Auriol; Or, the Elixir of Life
Auriol; Or, the Elixir of Life
BOOK THE FIRST
THE RUINED HOUSE IN THE VAUXHALL ROAD
Late one night, in the spring of 1830, two men issued from a low, obscurely situated public-house, near Millbank, and shaped their course apparently in the direction of Vauxhall Bridge. Avoiding the footpath near the river, they moved stealthily along the farther side of the road, where the open ground offered them an easy means of flight, in case such a course should be found expedient. So far as it could be discerned by the glimpses of the moon, which occasionally shone forth from a rack of heavy clouds, the appearance of these personages was not much in their favour. Haggard features, stamped deeply with the characters of crime and debauchery; fierce, restless eyes; beards of several days' growth; wild, unkempt heads of hair, formed their chief personal characteristics; while sordid and ragged clothes, shoes without soles, and old hats without crowns, constituted the sum of their apparel.
One of them was tall and gaunt, with large hands and feet; but despite his meagreness, he evidently possessed great strength: the other was considerably shorter, but broad-shouldered, bow-legged, long-armed, and altogether a most formidable ruffian. This fellow had high cheek-bones, a long aquiline nose, and a coarse mouth and chin, in which the animal greatly predominated. He had a stubby red beard, with sandy hair, white brows and eyelashes. The countenance of the other was dark and repulsive, and covered with blotches, the result of habitual intemperance. His eyes had a leering and malignant look. A handkerchief spotted with blood, and tied across his brow, contrasted strongly with his matted black hair, and increased his natural appearance of ferocity. The shorter ruffian carried a mallet upon his shoulder, and his companion concealed something beneath the breast of his coat, which afterwards proved to be a dark lantern.
Not a word passed between them; but keeping a vigilant look-out, they trudged on with quick, shambling steps. A few sounds arose from the banks of the river, and there was now and then a plash in the water, or a distant cry, betokening some passing craft; but generally all was profoundly still. The quaint, Dutch-looking structures on the opposite bank, the line of coal-barges and lighters moored to the strand, the great timber-yards and coal-yards, the brewhouses, gasworks, and waterworks, could only be imperfectly discerned; but the moonlight fell clear upon the ancient towers of Lambeth Palace, and on the neighbouring church. The same glimmer also ran like a silver belt across the stream, and revealed the great, stern, fortress-like pile of the Penitentiary-perhaps the most dismal-looking structure in the whole metropolis. The world of habitations beyond this melancholy prison was buried in darkness. The two men, however, thought nothing of these things, and saw nothing of them; but, on arriving within a couple of hundred yards of the bridge, suddenly, as if by previous concert, quitted the road, and, leaping a rail, ran across a field, and plunged into a hollow formed by a dried pit, where they came to a momentary halt.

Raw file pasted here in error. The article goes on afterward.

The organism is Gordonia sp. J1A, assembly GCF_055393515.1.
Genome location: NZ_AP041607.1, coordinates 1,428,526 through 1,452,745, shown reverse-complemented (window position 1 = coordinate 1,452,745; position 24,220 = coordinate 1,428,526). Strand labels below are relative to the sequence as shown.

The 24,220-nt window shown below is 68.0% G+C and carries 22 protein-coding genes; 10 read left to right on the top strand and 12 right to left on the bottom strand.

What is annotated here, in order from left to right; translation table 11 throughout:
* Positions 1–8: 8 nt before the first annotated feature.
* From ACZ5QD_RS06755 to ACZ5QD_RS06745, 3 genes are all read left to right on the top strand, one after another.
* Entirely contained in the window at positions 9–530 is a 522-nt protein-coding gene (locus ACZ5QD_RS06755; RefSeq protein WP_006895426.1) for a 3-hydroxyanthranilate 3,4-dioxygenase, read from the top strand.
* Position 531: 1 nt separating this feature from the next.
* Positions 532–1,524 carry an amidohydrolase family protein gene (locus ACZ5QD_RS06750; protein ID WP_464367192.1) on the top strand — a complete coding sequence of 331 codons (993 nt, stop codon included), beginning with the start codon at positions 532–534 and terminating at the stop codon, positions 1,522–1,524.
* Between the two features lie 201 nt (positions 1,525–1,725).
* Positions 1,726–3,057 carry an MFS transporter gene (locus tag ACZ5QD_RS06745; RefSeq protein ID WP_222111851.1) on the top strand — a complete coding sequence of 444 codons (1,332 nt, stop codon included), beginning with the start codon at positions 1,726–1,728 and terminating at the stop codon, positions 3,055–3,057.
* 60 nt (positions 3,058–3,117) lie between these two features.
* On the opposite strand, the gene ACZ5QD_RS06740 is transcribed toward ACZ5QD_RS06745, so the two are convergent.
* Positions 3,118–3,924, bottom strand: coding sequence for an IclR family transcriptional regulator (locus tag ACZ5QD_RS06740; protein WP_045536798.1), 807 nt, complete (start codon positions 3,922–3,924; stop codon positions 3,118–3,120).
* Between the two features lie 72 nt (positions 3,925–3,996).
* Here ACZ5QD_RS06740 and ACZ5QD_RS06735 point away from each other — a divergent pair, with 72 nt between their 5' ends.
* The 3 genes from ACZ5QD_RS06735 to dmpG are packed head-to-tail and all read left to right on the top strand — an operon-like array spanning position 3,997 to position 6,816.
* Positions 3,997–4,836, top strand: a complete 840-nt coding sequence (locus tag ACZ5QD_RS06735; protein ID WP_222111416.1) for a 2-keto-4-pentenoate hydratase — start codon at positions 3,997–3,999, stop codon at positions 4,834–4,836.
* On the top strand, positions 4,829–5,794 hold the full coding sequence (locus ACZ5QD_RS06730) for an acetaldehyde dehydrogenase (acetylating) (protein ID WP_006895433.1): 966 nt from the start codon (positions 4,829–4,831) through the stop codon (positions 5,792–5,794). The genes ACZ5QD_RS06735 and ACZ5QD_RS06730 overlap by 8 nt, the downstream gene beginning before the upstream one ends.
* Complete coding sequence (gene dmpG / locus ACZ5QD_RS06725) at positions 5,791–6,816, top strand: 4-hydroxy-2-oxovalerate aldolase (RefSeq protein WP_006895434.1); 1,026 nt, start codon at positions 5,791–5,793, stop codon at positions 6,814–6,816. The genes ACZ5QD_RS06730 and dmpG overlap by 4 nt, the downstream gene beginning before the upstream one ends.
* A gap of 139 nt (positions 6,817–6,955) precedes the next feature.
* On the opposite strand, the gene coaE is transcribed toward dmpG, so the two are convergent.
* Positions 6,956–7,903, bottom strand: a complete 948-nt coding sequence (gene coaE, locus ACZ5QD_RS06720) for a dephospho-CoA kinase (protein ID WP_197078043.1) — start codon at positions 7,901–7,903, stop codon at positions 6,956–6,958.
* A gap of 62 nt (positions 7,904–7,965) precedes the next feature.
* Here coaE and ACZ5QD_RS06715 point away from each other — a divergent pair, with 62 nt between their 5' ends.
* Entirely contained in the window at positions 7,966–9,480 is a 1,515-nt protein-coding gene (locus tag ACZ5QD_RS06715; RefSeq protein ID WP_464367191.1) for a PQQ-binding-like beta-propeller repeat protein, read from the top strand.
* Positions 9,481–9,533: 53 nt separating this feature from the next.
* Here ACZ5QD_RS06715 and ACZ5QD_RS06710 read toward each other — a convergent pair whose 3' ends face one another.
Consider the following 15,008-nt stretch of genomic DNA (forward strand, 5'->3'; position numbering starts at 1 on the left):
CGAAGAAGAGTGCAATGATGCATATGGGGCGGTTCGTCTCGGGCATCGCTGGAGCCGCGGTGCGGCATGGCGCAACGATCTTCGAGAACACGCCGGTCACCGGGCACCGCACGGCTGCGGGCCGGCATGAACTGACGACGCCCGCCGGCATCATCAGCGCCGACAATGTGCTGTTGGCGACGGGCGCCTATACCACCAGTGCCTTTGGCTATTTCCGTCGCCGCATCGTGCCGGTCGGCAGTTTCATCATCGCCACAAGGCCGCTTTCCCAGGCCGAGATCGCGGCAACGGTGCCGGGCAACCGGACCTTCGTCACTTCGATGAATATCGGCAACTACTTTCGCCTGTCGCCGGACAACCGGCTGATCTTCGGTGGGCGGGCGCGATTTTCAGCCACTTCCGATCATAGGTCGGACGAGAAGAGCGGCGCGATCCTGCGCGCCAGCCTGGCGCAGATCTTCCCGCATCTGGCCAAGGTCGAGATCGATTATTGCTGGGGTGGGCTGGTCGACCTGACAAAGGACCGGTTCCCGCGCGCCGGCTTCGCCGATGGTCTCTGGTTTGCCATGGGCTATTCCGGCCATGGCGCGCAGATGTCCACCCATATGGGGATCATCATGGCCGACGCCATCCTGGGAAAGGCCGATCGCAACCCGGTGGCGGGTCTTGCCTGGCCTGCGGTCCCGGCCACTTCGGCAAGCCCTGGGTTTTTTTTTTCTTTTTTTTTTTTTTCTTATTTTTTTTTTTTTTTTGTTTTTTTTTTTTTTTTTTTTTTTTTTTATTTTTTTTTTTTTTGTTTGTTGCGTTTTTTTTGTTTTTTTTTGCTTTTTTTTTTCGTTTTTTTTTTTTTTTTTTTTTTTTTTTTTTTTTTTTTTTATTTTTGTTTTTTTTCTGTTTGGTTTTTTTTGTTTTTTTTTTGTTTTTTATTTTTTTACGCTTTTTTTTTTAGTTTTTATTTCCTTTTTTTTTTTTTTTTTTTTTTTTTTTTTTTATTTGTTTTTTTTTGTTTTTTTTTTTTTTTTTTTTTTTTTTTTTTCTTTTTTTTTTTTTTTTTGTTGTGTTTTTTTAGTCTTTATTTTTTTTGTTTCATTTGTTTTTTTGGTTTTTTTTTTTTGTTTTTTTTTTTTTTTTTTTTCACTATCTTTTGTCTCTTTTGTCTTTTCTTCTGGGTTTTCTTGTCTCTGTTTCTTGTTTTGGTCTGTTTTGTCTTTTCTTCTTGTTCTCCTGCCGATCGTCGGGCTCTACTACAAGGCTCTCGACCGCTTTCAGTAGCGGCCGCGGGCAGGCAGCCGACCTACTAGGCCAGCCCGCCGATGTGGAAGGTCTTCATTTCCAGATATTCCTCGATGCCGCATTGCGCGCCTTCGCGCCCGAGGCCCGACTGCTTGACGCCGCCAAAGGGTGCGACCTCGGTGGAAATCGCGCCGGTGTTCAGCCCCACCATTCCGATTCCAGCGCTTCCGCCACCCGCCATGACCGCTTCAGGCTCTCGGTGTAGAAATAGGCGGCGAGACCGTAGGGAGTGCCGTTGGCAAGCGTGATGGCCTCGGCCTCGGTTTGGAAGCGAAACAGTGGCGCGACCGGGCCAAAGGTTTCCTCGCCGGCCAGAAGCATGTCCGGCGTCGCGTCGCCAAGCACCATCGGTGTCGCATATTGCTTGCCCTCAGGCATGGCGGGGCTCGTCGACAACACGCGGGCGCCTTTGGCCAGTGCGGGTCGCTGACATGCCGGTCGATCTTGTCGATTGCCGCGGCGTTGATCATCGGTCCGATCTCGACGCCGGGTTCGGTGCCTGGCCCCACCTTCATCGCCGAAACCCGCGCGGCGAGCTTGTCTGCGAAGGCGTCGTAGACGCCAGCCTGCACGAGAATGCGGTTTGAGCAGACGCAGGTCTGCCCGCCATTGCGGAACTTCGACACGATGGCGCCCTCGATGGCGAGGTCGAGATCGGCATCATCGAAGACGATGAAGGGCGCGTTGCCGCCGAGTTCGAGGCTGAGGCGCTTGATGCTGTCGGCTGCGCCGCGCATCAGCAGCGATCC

"You ain't a-been a-gammonin' me in this matter, Tinker?" observed the shorter individual. "The cove's sure to come?"
"Why, you can't expect me to answer for another as I can for myself, Sandman," replied the other; "but if his own word's to be taken for it, he's sartin to be there. I heerd him say, as plainly as I'm a speakin' to you-'I'll be here to-morrow night-at the same hour--'"
"And that wos one o'clock?" said the Sandman.
"Thereabouts," replied the other.
"And who did he say that to?" demanded the Sandman.
"To hisself, I s'pose," answered the Tinker; "for, as I told you afore, I could see no one vith him."
"Do you think he's one of our perfession?" inquired the Sandman.
"Bless you! no-that he ain't," returned the Tinker